CITYWIDE — The Los Angeles City Attorney came out strongly against legislation proposed by a Santa Monica assemblywoman that would put digital signs on the sides of buses, saying that the move would negatively impact Angelenos.
In a letter to Julia Brownley (D-Santa Monica) dated Aug. 25, Los Angeles City Attorney Carmen A. Trutanich wrote that the legislation constituted “a dangerous and untested expansion” of a vehicle code section that allows for “illuminated signs” on vehicles.
The bill extends the current definition of “illuminated sign,” which allows only the lighted identification of a bus’s route, to include 31 square feet of digital advertising on both sides of every bus.
Those ads could change every 2.7 seconds, or include text moving across the screen in the same amount of time.
Such signage has never been used in California before, and causes concern that drivers could be distracted by the glowing signs.
“We don’t have enough information to give us the comfort that these buses with Las Vegas-type signs driving down Los Angeles city streets will not pose a public safety threat,” said Chief Deputy City Attorney Bill Carter. “We haven’t seen a study or environmental report that would provide necessary information that the residents of Los Angeles would be protected.”
Although the bill proposes a five-year pilot project only on Santa Monica’s Big Blue buses, the bus routes travel far outside of Santa Monica city limits and into Los Angeles, Carter said.
“The greatest impact will be in the city of Los Angeles,” he said.
Furthermore, according to the letter, officials in Santa Monica have rejected proposals to limit the billboard to Santa Monica’s 8.3 square miles, and have also shot down an operating agreement that would give Los Angeles the ability to regulate the signs when buses cross over residential neighborhoods, run on city streets past sunset or were determined by law enforcement and transportation officials to be unsafe.
Santa Monica is still open to negotiating an operating agreement with Los Angeles, said Kate Vernez, spokeswoman for the City Manager’s Office.
“The timing of the letter seems unfortunate,” she said.
Santa Monica has already committed to placing the digital signs on the pedestrian-facing side of the bus, so that, unless the bus turns left, drivers would most likely not be exposed to the glowing, shifting signs.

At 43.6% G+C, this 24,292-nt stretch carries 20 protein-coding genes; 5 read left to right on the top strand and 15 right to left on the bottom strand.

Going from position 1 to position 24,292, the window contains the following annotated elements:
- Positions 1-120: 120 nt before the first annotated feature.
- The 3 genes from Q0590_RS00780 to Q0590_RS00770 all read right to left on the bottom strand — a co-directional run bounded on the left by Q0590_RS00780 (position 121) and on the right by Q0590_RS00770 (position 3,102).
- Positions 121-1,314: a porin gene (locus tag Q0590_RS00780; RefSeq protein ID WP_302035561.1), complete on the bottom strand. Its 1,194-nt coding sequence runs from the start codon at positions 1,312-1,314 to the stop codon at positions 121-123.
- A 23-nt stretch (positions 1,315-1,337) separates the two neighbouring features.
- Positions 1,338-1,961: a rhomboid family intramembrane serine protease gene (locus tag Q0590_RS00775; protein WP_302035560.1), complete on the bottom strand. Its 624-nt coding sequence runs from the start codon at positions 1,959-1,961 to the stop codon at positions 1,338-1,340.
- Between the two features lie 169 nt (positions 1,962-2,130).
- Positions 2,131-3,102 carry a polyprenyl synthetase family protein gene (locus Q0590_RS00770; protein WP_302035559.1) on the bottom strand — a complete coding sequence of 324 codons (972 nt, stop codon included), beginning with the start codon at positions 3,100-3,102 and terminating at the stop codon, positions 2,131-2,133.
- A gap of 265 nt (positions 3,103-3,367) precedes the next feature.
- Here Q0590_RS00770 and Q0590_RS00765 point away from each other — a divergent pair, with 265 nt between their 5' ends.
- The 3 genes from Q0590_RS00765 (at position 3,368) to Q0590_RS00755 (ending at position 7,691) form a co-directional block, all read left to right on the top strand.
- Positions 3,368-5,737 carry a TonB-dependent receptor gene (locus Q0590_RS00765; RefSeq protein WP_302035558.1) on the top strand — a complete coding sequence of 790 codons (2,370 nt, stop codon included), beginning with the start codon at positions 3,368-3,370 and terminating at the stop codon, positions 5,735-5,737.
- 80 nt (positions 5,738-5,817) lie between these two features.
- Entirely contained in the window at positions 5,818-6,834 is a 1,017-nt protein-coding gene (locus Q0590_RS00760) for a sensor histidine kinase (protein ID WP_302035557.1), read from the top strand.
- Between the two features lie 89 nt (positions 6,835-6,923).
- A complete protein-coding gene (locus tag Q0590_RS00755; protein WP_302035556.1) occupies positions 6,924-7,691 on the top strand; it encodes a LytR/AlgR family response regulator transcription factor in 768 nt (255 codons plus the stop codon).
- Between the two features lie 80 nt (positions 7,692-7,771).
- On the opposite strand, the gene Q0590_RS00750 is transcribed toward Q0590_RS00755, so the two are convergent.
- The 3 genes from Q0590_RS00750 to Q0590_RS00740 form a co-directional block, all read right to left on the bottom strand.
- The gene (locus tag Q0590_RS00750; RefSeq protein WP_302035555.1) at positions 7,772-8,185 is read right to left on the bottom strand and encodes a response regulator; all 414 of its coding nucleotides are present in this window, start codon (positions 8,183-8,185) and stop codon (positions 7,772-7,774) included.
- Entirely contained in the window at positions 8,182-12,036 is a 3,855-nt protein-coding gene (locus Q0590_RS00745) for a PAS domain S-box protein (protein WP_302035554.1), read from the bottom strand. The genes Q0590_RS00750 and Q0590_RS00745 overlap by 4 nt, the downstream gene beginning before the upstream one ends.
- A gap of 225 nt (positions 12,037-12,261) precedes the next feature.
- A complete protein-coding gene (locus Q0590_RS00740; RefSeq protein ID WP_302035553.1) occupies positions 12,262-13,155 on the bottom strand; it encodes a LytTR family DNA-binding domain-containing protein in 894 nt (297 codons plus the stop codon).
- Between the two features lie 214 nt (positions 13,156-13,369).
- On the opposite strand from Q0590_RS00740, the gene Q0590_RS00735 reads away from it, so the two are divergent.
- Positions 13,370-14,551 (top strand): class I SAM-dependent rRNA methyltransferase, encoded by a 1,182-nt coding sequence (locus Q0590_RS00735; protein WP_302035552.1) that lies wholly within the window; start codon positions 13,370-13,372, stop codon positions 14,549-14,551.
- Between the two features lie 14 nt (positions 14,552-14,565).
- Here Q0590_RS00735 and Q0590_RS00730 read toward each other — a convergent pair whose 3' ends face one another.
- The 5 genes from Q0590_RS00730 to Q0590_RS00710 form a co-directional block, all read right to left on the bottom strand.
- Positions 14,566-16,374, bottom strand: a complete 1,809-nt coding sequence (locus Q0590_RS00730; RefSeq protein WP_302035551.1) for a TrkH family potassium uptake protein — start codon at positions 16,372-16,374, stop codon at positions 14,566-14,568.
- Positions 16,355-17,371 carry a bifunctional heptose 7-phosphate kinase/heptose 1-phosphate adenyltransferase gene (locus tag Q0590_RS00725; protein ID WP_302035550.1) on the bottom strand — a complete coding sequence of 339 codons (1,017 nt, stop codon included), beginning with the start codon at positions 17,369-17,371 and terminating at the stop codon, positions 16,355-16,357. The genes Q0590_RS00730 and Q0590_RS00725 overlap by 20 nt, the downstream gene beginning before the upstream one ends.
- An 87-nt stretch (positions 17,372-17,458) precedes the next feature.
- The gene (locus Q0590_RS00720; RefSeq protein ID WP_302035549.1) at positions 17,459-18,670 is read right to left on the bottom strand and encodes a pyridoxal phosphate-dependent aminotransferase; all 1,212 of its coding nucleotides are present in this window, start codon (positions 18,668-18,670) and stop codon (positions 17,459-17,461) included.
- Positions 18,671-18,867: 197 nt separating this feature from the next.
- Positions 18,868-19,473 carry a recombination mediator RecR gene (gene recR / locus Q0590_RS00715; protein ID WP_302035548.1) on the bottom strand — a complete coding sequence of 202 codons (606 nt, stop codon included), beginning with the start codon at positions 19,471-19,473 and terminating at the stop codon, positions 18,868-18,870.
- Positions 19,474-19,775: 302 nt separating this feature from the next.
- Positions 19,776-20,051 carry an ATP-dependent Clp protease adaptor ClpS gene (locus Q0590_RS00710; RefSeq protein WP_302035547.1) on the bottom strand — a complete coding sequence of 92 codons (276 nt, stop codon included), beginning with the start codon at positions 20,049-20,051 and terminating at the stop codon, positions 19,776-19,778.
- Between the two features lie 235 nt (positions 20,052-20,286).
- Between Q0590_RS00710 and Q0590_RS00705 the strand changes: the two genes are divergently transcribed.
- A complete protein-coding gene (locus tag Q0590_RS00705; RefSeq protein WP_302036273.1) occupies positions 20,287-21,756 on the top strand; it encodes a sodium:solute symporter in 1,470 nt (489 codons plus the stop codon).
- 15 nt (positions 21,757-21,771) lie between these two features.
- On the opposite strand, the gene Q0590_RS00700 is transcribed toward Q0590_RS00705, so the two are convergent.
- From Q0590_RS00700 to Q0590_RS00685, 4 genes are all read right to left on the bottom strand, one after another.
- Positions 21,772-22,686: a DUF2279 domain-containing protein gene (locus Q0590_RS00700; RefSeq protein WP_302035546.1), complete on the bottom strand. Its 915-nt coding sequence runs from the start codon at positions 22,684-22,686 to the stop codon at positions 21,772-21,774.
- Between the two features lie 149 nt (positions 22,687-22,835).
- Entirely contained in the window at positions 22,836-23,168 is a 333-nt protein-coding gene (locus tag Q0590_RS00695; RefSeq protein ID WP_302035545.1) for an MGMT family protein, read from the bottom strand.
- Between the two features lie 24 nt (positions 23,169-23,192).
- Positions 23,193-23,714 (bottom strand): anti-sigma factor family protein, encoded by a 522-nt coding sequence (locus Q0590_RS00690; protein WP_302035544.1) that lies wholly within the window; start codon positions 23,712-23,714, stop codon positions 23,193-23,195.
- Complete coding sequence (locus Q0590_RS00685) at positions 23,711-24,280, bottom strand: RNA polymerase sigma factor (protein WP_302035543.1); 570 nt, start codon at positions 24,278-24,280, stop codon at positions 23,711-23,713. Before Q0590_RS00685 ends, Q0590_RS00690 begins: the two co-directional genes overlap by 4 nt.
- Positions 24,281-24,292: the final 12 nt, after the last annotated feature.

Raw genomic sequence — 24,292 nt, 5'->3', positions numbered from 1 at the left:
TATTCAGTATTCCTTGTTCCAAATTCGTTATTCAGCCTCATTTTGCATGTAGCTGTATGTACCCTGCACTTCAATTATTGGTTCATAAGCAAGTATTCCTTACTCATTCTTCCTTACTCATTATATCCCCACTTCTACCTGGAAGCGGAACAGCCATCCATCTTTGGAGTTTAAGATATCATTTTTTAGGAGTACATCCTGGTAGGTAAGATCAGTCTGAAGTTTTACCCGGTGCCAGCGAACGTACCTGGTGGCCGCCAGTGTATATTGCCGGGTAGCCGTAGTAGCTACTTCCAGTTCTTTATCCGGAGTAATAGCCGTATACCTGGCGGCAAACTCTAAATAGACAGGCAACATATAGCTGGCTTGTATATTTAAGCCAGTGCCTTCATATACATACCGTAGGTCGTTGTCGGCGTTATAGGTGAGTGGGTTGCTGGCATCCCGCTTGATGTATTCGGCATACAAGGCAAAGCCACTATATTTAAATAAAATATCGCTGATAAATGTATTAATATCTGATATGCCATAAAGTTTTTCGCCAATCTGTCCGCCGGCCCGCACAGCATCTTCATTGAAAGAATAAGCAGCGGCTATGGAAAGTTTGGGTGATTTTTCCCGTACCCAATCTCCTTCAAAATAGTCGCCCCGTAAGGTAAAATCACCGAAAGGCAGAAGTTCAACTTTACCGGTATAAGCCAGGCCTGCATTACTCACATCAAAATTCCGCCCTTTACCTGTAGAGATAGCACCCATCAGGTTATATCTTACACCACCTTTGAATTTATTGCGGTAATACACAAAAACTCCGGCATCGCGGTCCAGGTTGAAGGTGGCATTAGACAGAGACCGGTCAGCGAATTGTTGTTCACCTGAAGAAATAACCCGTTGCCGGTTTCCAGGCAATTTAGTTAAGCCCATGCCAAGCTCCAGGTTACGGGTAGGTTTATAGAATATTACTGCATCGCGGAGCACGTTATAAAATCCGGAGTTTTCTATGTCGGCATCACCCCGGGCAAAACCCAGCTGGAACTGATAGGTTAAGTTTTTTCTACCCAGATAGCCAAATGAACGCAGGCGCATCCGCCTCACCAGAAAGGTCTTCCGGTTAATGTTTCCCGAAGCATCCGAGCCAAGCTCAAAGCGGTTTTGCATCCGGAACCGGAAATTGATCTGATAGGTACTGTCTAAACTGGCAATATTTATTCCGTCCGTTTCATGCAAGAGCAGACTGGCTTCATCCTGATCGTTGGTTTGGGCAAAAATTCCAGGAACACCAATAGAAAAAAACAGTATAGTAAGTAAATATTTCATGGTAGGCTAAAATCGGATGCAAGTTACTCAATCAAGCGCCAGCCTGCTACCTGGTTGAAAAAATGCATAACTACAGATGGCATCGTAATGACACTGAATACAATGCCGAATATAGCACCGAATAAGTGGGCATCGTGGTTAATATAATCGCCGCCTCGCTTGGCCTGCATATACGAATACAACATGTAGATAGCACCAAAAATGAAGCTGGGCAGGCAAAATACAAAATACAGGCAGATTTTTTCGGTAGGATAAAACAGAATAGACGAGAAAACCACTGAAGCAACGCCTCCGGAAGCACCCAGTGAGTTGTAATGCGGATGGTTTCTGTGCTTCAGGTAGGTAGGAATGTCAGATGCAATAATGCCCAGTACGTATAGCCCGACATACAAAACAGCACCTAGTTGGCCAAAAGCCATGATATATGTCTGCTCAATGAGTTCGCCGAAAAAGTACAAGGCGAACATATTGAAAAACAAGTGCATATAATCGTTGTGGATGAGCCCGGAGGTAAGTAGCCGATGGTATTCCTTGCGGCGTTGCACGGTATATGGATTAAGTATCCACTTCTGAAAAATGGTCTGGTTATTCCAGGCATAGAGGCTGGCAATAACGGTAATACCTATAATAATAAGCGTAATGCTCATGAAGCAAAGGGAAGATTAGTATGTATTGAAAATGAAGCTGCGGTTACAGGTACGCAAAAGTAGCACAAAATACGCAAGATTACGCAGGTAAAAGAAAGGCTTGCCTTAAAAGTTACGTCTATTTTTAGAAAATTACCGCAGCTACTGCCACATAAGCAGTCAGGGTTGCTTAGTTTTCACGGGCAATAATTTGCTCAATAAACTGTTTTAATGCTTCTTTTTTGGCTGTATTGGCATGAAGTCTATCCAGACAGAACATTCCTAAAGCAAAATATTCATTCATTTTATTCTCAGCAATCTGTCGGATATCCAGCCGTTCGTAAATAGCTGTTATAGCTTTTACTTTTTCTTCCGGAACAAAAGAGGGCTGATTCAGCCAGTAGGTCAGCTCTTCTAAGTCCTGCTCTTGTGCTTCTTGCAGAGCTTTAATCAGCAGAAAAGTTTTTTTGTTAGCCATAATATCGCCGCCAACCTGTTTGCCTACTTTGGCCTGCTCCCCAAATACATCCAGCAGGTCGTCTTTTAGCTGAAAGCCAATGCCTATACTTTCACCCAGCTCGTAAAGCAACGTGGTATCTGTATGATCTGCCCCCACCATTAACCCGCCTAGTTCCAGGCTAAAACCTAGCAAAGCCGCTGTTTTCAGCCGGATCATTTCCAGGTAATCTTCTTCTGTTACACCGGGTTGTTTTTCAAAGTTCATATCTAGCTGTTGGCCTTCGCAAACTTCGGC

“We know the technology has been used successfully in New York and Chicago,” Vernez said. “It shouldn’t be a problem here.”
Until they see a safety study, and specific promises about sign placement written into the language of the bill or a memorandum of understanding, L.A. officials won’t be happy, Carter said.
Dennis Hathaway, a Venice resident and president of the Coalition to Ban Billboard Blight, is opposed to the signs, and would also like to see the bill include provisions regarding their placement.
“I get very wary of public officials who say we have the right to do something, but we’re not going to do it,” he said. “If you have the right to do it, you should not be shocked if down the road they do because the ads on the traffic side get more exposure, and probably more money for them.”
Even limited application of the digital signs could be dangerous if they distract drivers at intersections, he said.
If residents of Los Angeles share the perceived burdens of the signs, they will also reap the benefits.
The impetus behind the legislation to create the pilot project was to freeze fare increases by raising money in new and innovative ways.
“This is about keeping our fares low, and providing an excellent service for the entire region,” Vernez said.
Hathaway didn’t contest the importance of the service, just the method Santa Monica officials seem prepared to embrace to keep costs down.
“There are some ways that are just not acceptable to raise revenue,” he said.
Carter said that L.A. decision makers will have to weigh their next move if the language of the bill doesn’t get changed, or a memorandum of understanding isn’t reached.
“We want to work with the city of Santa Monica. We’re a good partner with them,” he said. “This is about public safety.”